Karen Cadera, of the cool Grow a Greater You Facebook group, asked me to extrapolate on something I wrote a couple days ago.  What, exactly, did I mean when I wrote, “look for doubt within” (after feeling your feelings)?


Un-exercise Is Not Exercise


First, I’d like to repeat: un-exercise is for the breathing, not the workout.  After you meet with your doctor to help craft your plan, do it for the anaerobic state it produces, not for the effect on your body.


How to Look for Doubt Within


In The 30-Minute Soulmate I go into great detail about looking for doubt within.  Ask yourself two questions, in this order, during un-exercise:  “What am I feeling?” and “Why did it hurt that much?”  And you’re looking for self-doubt, not blame.


Here’s How This Can Work


There are 4 damn good ways to suffocate a relationship (or any experience, for that matter):


  1. Blame your partner for bad experiences
  2. Blame yourself for bad experiences
  3. Your partner blames you for bad experiences
  4. Your partner blames himself for bad experiences


Under certain circumstances, as you probably know, any of those four can be nearly impossible to overcome.  The common denominator, blame, is what you want to stay away from.  Not because you and your partner aren’t to blame sometimes, but because figuring that out hasn’t solved your problems.


What About When I’m Staring at One of My Greatest Fears?


Karen asked me for an example from my million dollar debt recovery.  How did I change my beliefs while looking at 15 foreclosures, bankruptcy, $1 million in debt, sheriff’s deputies visiting my workplace to serve me with bank actions, and collection agencies calling me and my wife multiple times each day?  It wasn’t by using positive affirmations to “make” me think I didn’t “deserve” these experiences.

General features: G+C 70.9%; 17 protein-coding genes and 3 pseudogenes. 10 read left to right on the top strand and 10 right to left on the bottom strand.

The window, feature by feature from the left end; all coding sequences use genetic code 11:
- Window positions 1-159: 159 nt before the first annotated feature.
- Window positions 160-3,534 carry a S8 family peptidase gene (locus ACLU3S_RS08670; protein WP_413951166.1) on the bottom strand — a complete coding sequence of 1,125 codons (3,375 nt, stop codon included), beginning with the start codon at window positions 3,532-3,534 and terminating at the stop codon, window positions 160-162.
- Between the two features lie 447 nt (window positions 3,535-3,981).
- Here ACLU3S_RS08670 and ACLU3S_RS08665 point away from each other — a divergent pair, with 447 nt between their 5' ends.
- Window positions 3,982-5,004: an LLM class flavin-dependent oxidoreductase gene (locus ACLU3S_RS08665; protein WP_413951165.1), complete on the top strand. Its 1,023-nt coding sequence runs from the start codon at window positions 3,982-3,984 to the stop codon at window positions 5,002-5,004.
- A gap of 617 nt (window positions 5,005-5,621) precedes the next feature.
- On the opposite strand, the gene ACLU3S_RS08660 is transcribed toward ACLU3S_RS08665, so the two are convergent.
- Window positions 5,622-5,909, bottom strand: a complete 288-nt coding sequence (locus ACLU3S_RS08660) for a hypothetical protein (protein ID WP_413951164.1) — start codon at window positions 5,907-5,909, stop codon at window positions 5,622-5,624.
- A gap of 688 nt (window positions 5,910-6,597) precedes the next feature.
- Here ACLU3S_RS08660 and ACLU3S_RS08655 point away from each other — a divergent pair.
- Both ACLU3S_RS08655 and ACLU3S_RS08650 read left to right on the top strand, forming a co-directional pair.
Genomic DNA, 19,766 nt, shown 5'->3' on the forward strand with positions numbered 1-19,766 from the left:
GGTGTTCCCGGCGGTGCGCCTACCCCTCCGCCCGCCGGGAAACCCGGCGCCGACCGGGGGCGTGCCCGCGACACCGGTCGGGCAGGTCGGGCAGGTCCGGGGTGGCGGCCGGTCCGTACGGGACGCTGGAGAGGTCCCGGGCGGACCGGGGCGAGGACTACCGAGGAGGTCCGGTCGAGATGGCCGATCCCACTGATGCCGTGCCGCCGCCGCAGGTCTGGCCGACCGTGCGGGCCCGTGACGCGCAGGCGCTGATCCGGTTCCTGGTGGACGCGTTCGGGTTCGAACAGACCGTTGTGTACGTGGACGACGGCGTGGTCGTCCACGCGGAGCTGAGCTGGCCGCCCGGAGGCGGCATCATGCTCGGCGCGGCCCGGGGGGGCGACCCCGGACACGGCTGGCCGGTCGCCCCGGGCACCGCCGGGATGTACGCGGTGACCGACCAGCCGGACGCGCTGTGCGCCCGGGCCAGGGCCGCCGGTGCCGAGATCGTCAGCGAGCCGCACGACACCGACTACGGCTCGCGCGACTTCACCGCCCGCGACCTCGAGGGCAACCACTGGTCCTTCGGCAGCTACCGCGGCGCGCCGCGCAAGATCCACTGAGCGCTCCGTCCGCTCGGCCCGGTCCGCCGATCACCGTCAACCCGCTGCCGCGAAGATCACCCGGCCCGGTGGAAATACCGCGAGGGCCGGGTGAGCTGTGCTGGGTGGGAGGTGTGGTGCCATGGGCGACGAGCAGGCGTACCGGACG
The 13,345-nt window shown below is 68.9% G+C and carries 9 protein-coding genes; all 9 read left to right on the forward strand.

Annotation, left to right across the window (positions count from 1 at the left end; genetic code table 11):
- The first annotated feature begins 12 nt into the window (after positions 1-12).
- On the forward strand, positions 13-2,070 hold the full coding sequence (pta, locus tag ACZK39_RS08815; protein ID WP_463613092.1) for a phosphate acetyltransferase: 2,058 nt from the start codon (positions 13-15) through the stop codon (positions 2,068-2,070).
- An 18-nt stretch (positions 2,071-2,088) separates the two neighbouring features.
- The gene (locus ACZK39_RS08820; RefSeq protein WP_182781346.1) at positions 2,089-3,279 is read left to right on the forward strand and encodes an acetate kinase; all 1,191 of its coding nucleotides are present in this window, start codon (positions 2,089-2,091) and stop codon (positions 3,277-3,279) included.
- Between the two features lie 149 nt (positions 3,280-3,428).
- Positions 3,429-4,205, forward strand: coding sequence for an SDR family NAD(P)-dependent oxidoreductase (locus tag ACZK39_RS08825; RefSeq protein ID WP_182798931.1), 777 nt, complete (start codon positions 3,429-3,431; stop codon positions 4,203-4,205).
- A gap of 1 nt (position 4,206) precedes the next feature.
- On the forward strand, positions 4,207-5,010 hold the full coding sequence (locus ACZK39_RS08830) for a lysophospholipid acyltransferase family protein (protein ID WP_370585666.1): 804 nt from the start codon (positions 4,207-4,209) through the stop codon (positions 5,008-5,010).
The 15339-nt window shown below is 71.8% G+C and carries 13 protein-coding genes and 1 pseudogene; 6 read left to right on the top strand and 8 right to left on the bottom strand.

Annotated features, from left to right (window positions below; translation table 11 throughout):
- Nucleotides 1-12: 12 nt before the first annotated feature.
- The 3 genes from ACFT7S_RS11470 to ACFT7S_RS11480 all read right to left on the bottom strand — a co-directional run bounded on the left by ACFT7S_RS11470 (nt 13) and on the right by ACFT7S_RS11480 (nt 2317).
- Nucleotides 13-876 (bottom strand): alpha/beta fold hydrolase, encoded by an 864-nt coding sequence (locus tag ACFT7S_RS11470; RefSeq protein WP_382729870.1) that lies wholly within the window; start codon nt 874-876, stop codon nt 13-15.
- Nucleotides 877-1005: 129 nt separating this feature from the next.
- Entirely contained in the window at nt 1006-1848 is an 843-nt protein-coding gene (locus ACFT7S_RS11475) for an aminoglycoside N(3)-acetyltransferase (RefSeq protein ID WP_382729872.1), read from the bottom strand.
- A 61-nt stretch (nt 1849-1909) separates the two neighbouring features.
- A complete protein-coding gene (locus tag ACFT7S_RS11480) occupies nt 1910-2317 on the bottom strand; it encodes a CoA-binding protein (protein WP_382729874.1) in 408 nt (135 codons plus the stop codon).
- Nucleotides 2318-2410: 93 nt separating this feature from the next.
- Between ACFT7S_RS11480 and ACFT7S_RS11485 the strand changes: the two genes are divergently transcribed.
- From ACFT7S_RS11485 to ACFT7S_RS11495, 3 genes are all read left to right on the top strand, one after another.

Walk Into Your Pain, Instead of Running Toward Your Desire


It was by doing my best to forget about who was to blame and how, especially myself.  Instead I began to play a game I eventually called “Grow a Greater You” by looking within myself for solutions.  


  • I listened to how I really felt instead of trying to change it.
  • I was more honest with myself about what those painful feelings meant about me, about how I thought of myself.
  • I committed myself to being who I really wanted to be, instead of who I was afraid I was becoming.
  • Being that person provided solutions to my pain and changed my beliefs.
  • As my beliefs changed, so did my experiences with money.


As Counterintuitive As It Might Seem, This Really Works


Sometimes great freedom comes from courageously walking into the pain, by asking “What am I feeling?” and “Why did it hurt that much?”  I’ve found the answers can hurt and won’t always seem positive, because they will usually be about your anger, self-doubt, and fear.  But they often provide solutions.


Ask them during un-exercise, simply for the power-boost of a disrupted brain, and you might be amazed at the solutions you can find.  




Consider joining this independent Facebook group, Grow a Greater You.  You’ll meet friends who enjoy discussing ideas like these.


Our discussions in the comment thread need to be civil and respectful.  I am the sole determiner of what constitutes civility and respect